How this dietitian handles sweets for her kids.

Fall is here and with that comes a season of eating with holidays like Halloween, Thanksgiving, Christmas, and New Year’s. As I continue my series on nutrition issues that affect us through the lifetime I am going to provide you with some tips for handling the holiday sweet extravaganza.  I do not know if I handle the season perfectly and some may disagree with my approach, but I will share some of my tips.

Eating dessert or a sweet treat is not dependent upon eating a vegetable or any other food. When we are at a potluck or family get together, I allow my kids to get the dessert along with the rest of their meal if it is served at the same time. If I happen to make a dessert at home I serve it with the meal and if they eat it first, that is their choice.  The reason for this is I constantly hear people telling kids that they need to eat their vegetables to get the cookie.  This causes them to learn that the vegetable is undesirable, but the cookie is.  This also may cause children to eat when they are full because they are not having the cookie because they are hungry.

Freeze cookies and candy and save for a later time.  Typically, I will allow the kids to eat Halloween candy or holiday cookies when it has been collected or baked, but after a few days I freeze the candy that is chocolate and may freeze holiday cookies as well.  This helps the family to not overeat for a the days the cookie and candy is available.  I save these items for other times like going to the movies or on Fridays when they are allowed to pack a special treat in their lunch.

Handout an alternative to candy for trick or treat or holiday parties. Yes, I am that mom on the street that gives out the trick rather than the treat. It is not that I do not enjoy Halloween candy (in fact I secretly look through my kids candy for the peanut butter chocolate covered pumpkins), but I realize that most parents do not enjoy the pillowcases of candy that come through their doors.  Also, giving out an alternative to candy is allowing for inclusion of kids with food allergies and children that may not eat by mouth and are tube fed.  Ideas for alternatives to candy are stickers, pencils, glow sticks, stamps, note pads, bubbles, temporary tattoos, and, etc.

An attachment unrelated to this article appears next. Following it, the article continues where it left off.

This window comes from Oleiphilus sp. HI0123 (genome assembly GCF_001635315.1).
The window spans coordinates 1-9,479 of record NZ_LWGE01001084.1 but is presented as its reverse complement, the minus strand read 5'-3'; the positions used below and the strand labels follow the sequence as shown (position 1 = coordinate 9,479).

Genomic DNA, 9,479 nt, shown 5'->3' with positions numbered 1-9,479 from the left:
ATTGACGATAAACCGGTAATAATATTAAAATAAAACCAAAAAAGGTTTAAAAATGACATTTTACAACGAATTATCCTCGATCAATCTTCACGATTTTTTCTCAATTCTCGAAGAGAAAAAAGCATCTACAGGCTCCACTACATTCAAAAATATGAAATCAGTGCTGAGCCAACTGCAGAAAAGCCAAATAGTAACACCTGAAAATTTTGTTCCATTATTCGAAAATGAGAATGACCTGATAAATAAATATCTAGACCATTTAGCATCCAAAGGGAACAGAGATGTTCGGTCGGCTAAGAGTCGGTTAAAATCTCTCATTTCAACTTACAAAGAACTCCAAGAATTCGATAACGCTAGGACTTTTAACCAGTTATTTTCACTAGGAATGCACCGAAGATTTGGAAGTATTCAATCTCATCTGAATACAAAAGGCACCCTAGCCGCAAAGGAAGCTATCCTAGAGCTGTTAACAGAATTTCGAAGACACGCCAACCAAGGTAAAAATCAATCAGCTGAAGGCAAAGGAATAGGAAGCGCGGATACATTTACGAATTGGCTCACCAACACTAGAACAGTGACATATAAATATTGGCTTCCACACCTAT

Do not use the treat as a reward. This further teaches children to eat when they are not hungry or encourages them to eat based on emotions and not hunger. When my kids ask for a food that is considered a treat and it is not close to meal time my first question for them is “Are you hungry?”  If it is right before a meal and I was not planning to have dessert be part of the meal I will say “We are getting ready to eat our meal, but when you have your snack tonight you may choose to have that as your snack.”  If they have accomplished something, like good grades, I try to reward them with things like a book, one-on-one time with a parent, or possibly mom vs. kids at their favorite game.

There is research to support my approach. There have been several articles published that link chronic restriction of palatable food (like cookies and candy) to children having increased consumption of that food and more likelihood of the to child experience emotional eating.  For those who are interested in the science behind my method I have included references to the articles at the bottom.

Articles:

Fisher JO and Birch LL. Restricting access to palatable foods affect childrens behavioral response, food selection, and intake. American Journal of Clinical Nutrition. 1999; 69: 1264-1272.

Farrow CV, Haycraft E, Blesset JM. Teaching our children when to eat: how parental feeding practices inform the development of emotional eating-a longitudinal experimental design. American Journal of Clinical Nutrition. 2015; 101: 908-913.

Rollins R, Lohen E, Savage J, and Birch L. Effects of restriction on childrens intake differ by child temperament, food reinforcement, and parents chronic use of restriction. Appetite. 2014; 73: 31-39.

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